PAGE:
Gay Marriage

Better Than ENDA: Obama Bans Anti-Gay Discrimination by Government Contractors


Gays no longer denied access to horrible pork projects. Yay!
White House

President Barack Obama has been pushed for years by gay activists to ban contractors with the federal government from discriminating against gay and transgender employees through the use of his executive power. They finally got their wish this week. On Monday, Obama signed such an order, prohibiting workplace discrimination by federal government agencies and anybody contracting with the government. And no, it doesn't contain a religious exemption clause.

It's not unreasonable for the president to define the terms in which others may do business with the government, just as a CEO may implement non-discrimination policies for his or her own business, as long as these rules are fairly and consistently applied. It's preferable to the Employment Non-Discrimination Act (ENDA), which would present a blanket ban on anti-gay or anti-transgender workplace discrimination in the private sector. ENDA is a violation of business operators' rights of free association. But nobody has a right to a contract with the government.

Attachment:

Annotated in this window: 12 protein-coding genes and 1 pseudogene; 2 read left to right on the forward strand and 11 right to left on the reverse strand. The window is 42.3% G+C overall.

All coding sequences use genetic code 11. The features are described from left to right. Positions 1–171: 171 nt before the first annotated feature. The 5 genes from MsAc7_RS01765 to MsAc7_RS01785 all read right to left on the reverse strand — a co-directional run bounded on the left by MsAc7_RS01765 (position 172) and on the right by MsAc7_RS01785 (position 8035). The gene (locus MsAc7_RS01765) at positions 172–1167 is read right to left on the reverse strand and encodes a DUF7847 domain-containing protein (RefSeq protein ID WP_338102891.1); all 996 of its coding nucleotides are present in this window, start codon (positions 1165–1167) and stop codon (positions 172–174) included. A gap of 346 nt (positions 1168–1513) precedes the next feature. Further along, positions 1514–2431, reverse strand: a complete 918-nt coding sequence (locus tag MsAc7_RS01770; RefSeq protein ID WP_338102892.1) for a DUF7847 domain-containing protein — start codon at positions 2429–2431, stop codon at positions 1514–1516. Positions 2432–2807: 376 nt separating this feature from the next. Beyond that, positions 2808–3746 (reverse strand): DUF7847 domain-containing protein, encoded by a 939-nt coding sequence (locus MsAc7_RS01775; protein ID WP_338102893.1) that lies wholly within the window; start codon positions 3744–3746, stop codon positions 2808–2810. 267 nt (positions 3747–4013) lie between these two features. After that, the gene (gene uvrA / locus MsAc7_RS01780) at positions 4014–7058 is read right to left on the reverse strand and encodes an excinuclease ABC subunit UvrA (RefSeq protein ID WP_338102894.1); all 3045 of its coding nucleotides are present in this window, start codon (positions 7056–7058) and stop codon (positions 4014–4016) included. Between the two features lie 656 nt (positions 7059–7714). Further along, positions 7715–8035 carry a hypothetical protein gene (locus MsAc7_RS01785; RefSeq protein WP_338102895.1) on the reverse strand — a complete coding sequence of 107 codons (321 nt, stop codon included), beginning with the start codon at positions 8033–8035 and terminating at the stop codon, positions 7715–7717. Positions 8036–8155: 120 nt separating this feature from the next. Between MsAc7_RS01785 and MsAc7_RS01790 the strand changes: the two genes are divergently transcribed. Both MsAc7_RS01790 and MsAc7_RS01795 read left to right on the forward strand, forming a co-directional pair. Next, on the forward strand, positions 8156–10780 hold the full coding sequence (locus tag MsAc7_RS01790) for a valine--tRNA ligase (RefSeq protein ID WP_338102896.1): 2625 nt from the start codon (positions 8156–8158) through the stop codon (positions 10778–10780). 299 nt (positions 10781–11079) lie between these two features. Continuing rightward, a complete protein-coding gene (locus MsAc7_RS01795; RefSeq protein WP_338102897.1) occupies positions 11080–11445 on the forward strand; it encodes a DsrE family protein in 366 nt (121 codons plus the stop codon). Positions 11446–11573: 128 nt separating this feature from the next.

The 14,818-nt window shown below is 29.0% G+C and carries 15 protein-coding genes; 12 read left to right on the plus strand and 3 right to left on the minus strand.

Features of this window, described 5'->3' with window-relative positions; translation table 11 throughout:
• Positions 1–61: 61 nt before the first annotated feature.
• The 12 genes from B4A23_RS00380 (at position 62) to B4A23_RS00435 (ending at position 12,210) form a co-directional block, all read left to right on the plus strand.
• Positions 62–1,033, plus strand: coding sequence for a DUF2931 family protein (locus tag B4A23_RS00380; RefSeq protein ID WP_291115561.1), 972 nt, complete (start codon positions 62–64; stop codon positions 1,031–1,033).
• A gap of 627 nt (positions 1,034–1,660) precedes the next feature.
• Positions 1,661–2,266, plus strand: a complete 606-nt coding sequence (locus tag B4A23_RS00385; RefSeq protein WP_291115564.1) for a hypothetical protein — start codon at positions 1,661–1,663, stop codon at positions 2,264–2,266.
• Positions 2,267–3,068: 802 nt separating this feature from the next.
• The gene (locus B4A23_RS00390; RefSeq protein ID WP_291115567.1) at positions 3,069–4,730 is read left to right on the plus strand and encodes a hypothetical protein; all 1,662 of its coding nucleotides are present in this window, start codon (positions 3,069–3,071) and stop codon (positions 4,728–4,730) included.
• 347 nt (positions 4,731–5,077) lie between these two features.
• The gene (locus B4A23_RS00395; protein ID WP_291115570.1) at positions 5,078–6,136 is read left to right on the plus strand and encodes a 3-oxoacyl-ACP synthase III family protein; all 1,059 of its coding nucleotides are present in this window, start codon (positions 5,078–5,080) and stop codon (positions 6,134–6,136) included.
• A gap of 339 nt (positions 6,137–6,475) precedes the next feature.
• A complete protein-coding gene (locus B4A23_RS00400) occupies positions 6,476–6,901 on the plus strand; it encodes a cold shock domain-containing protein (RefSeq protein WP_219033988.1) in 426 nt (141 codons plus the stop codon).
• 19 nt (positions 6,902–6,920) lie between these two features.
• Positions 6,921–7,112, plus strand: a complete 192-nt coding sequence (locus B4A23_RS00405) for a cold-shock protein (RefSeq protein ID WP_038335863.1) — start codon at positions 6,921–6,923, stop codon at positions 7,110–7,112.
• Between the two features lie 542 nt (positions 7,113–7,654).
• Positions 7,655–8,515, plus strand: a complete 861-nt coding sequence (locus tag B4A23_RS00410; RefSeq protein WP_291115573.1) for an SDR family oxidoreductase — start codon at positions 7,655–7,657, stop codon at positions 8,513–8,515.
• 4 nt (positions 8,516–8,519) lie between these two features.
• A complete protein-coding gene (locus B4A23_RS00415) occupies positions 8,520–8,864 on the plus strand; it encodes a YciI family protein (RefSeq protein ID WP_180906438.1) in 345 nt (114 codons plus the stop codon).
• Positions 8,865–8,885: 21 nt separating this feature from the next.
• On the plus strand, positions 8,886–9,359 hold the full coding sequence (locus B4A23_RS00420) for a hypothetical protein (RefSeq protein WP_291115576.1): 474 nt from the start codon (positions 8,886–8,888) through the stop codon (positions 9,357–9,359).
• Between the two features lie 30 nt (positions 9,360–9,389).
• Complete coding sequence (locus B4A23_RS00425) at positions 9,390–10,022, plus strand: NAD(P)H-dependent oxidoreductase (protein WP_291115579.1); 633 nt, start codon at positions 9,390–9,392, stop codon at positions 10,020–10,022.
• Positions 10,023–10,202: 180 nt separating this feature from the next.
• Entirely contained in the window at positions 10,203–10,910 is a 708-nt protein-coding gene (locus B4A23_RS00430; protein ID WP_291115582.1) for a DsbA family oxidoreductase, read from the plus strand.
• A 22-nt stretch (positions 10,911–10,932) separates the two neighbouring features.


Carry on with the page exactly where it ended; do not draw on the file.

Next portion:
If there's something for libertarians to be disappointed about with this executive order, the number of Americans who work for a company with federal government contracts will fill them with misery. The Associated Press notes:

The change for federal contracting will impact some 24,000 companies with 28 million workers, or one-fifth of the U.S. workforce. Many large federal contractors already have employment policies barring anti-gay workplace discrimination. However, the Williams Institute at UCLA Law School estimates that the executive order would extend protections to about 14 million workers whose employers or states currently do not have such nondiscrimination policies.

One out of five working Americans works for a company that earns money from the federal government in some fashion. Sure, I'm a supporter of public-private partnerships to help contain costs, but those numbers are a pretty strong indicator of how extensive federal government reach has become. And keep in mind, that doesn't include direct federal government employees.

Read the White House's fact sheet here.